Stamp featuring Pirates' Stargell top seller among baseball legends
A commemorative stamp featuring former Pirates slugger Willie Stargell finished as the top seller in a four-way race featuring some of the most iconic players in baseball history, the Postal Service said.
The Postal Service said it sold more than 8.2 million Stargell stamps since May — 11,320 more than one featuring former Boston Red Sox great Ted Williams, the last player to hit at least .400 in a season.
A stamp with Joe DiMaggio, the former New York Yankees outfielder who once hit safely in a record 56 straight games, finished third with sales of almost 8.1 million. Customers bought 7.8 million stamps featuring former Cleveland Indians outfielder Larry Doby, the first black player in the American League.
Stargell, nicknamed “Pops,” hit 475 home runs and led the Pirates to two World Series titles in his Hall of Fame career from 1962-1982. Stargell died in 2001.
The Postal Service's Stamps Batted In race began in earnest July 20 and concluded with the end of the World Series on Oct. 28.
Tad Kelly, a Postal Service spokesman in Pittsburgh, said Stargell came from behind to win. Williams and DiMaggio were far ahead of the pack from late May through July 20, when customers could order the Major League Baseball All-Stars Forever stamps before they went on sale to the general public.
“It's another feather in the cap for Pittsburgh. It shows the way we support our sports teams and revere our sports legends,” Kelly said.
Tom Fontaine is a staff writer for Trib Total Media. He can be reached at 412-320-7847 or firstname.lastname@example.org.
Show commenting policy
TribLive commenting policy
You are solely responsible for your comments and by using TribLive.com you agree to our Terms of Service.
We moderate comments. Our goal is to provide substantive commentary for a general readership. By screening submissions, we provide a space where readers can share intelligent and informed commentary that enhances the quality of our news and information.
While most comments will be posted if they are on-topic and not abusive, moderating decisions are subjective. We will make them as carefully and consistently as we can. Because of the volume of reader comments, we cannot review individual moderation decisions with readers.
We value thoughtful comments representing a range of views that make their point quickly and politely. We make an effort to protect discussions from repeated comments either by the same reader or different readers.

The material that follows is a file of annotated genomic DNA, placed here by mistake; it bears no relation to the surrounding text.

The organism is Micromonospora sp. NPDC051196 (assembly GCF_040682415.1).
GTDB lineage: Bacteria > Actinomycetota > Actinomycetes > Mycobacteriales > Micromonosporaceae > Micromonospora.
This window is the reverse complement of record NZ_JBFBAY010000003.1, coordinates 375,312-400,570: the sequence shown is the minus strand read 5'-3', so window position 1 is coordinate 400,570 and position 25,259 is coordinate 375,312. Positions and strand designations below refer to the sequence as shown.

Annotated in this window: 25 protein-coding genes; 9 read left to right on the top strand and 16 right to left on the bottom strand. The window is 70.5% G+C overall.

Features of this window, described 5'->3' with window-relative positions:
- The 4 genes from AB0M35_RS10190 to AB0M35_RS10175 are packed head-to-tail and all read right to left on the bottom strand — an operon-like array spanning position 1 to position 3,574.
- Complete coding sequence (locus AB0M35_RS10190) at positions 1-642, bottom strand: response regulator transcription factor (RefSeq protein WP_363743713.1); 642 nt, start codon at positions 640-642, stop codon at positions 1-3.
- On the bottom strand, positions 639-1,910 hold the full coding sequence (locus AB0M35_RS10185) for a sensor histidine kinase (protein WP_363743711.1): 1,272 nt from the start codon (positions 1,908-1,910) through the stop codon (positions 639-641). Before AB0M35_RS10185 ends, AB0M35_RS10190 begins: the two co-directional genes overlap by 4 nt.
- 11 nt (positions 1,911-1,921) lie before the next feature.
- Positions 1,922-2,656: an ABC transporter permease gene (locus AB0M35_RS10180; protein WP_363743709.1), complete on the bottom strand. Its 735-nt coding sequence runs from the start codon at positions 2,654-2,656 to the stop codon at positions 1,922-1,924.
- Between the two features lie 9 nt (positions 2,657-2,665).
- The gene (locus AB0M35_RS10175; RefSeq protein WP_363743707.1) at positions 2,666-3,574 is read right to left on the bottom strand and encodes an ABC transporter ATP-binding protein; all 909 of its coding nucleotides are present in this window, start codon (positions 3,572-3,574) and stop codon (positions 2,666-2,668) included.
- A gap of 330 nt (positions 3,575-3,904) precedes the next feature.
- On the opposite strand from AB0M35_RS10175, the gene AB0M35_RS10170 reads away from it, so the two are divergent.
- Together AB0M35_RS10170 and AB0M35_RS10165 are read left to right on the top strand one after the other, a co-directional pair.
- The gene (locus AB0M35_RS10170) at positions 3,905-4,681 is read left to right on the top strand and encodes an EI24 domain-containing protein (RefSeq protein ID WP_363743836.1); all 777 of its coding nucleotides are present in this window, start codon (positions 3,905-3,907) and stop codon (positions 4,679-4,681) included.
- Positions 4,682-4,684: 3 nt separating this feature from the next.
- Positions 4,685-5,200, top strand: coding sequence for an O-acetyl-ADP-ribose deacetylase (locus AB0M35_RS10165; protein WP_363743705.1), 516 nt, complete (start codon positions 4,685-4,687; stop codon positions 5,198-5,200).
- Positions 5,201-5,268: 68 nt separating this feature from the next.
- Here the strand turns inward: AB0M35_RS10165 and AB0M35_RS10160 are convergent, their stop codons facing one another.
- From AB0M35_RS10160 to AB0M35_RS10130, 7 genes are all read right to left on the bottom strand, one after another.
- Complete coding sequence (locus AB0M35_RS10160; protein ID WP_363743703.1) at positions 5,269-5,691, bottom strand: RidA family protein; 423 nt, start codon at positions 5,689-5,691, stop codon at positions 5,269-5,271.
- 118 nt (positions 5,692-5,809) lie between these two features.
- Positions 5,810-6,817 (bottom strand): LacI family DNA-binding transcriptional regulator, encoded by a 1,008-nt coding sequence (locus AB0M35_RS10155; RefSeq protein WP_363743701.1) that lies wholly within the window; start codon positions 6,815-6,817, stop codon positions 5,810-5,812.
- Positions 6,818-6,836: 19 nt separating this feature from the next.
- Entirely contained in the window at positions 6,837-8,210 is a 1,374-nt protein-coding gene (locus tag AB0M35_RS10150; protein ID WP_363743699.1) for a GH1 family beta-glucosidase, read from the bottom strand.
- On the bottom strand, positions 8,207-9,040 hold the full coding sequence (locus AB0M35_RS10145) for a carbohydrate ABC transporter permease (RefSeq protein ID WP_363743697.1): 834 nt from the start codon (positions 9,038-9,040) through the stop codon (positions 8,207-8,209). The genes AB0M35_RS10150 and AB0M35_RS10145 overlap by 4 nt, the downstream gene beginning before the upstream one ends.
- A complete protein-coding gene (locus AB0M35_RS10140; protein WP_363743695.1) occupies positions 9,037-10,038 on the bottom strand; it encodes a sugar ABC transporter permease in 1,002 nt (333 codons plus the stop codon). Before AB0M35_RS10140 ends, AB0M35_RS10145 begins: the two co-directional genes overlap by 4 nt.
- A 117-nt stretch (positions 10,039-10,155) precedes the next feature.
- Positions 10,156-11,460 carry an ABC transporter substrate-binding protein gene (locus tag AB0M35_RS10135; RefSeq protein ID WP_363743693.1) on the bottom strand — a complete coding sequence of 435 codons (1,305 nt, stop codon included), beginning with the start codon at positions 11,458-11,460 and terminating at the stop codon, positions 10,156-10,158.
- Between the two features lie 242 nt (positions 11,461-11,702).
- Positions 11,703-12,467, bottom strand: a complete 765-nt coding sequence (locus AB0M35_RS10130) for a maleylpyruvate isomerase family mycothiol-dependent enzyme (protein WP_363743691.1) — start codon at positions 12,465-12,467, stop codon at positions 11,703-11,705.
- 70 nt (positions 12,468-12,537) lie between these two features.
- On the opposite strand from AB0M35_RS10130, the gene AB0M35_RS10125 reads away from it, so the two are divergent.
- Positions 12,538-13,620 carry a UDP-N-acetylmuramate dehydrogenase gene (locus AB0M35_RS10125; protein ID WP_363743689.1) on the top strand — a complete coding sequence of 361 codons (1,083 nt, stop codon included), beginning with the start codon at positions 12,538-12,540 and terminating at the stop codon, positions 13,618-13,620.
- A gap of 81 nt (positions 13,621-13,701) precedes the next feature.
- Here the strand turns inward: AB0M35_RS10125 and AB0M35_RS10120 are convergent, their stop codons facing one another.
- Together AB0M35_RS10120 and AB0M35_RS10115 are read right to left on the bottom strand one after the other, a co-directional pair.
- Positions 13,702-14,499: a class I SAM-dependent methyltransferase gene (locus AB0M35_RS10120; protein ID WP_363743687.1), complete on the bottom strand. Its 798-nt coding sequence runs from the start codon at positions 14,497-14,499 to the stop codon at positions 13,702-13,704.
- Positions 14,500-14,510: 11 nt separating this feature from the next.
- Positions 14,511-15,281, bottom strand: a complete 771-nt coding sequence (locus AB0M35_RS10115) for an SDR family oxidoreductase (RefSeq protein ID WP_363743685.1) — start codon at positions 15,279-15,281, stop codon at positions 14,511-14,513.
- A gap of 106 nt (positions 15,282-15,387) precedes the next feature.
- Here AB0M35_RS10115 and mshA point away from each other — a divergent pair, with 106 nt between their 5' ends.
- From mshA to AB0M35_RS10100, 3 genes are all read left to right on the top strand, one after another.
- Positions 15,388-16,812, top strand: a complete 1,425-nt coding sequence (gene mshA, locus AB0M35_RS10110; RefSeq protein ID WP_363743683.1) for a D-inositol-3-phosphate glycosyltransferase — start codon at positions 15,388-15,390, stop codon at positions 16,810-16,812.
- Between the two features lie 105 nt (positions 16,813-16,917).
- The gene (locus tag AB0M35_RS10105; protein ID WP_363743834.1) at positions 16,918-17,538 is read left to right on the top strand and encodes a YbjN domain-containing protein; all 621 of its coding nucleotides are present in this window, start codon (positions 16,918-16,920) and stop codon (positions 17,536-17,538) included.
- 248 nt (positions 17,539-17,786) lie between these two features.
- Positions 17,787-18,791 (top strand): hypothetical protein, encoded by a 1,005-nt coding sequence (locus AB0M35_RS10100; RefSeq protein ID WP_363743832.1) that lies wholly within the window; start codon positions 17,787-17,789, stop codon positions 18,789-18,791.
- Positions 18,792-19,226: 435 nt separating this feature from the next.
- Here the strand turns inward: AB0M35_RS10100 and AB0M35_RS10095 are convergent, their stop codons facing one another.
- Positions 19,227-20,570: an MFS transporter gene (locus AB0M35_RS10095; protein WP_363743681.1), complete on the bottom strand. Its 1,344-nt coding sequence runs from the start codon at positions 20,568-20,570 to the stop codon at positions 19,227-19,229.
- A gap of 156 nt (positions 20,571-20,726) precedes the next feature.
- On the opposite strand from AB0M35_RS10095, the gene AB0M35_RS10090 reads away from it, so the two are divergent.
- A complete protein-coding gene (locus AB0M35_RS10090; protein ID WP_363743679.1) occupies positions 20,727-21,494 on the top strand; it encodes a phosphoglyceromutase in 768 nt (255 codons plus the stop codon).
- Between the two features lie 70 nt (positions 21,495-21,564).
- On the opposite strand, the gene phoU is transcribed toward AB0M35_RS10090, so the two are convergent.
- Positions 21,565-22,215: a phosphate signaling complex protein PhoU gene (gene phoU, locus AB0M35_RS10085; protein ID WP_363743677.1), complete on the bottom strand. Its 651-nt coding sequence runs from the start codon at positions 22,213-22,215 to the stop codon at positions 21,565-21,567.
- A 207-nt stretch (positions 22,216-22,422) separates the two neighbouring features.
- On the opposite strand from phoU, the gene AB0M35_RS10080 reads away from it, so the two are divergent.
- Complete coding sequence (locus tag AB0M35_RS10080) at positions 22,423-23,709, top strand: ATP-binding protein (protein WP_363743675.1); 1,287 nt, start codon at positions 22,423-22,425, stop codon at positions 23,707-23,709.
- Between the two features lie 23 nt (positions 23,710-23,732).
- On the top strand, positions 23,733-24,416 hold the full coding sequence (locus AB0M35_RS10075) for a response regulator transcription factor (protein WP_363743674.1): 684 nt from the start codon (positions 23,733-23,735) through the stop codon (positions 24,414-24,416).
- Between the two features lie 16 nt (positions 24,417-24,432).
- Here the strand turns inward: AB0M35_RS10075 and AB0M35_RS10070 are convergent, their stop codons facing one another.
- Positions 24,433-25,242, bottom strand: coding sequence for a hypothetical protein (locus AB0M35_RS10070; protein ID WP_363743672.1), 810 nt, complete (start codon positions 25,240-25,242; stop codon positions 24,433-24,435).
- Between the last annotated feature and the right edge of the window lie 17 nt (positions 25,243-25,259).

We follow the same standards for taste as the daily newspaper. A few things we won't tolerate: personal attacks, obscenity, vulgarity, profanity (including expletives and letters followed by dashes), commercial promotion, impersonations, incoherence, proselytizing and SHOUTING. Don't include URLs to Web sites.
We do not edit comments. They are either approved or deleted. We reserve the right to edit a comment that is quoted or excerpted in an article. In this case, we may fix spelling and punctuation.
We welcome strong opinions and criticism of our work, but we don't want comments to become bogged down with discussions of our policies and we will moderate accordingly.
We appreciate it when readers and people quoted in articles or blog posts point out errors of fact or emphasis and will investigate all assertions. But these suggestions should be sent via e-mail. To avoid distracting other readers, we won't publish comments that suggest a correction. Instead, corrections will be made in a blog post or in an article.
- Comeau’s hat trick leads Penguins; Crosby reaches career points
- Steelers’ backups Archer, Harris ready to run
- Pregnant woman struck by van in North Side dies; doctors save baby
- Amusement parks fight off home entertainment threat
- Fatal crash closes Flight 93 chapel in Somerset County
- Steelers notebook: Roethlisberger says Saints game is ‘must win’
- Pitt plays best game of the season; routs Kansas State
- Police on hunt for suspects in unrelated Penn Township, Manor cases
- Starkey: Rutherford will add when timing’s right
- PIT wants non-passengers allowed past security to shop
- Western Pa. business owners urge shoppers to think small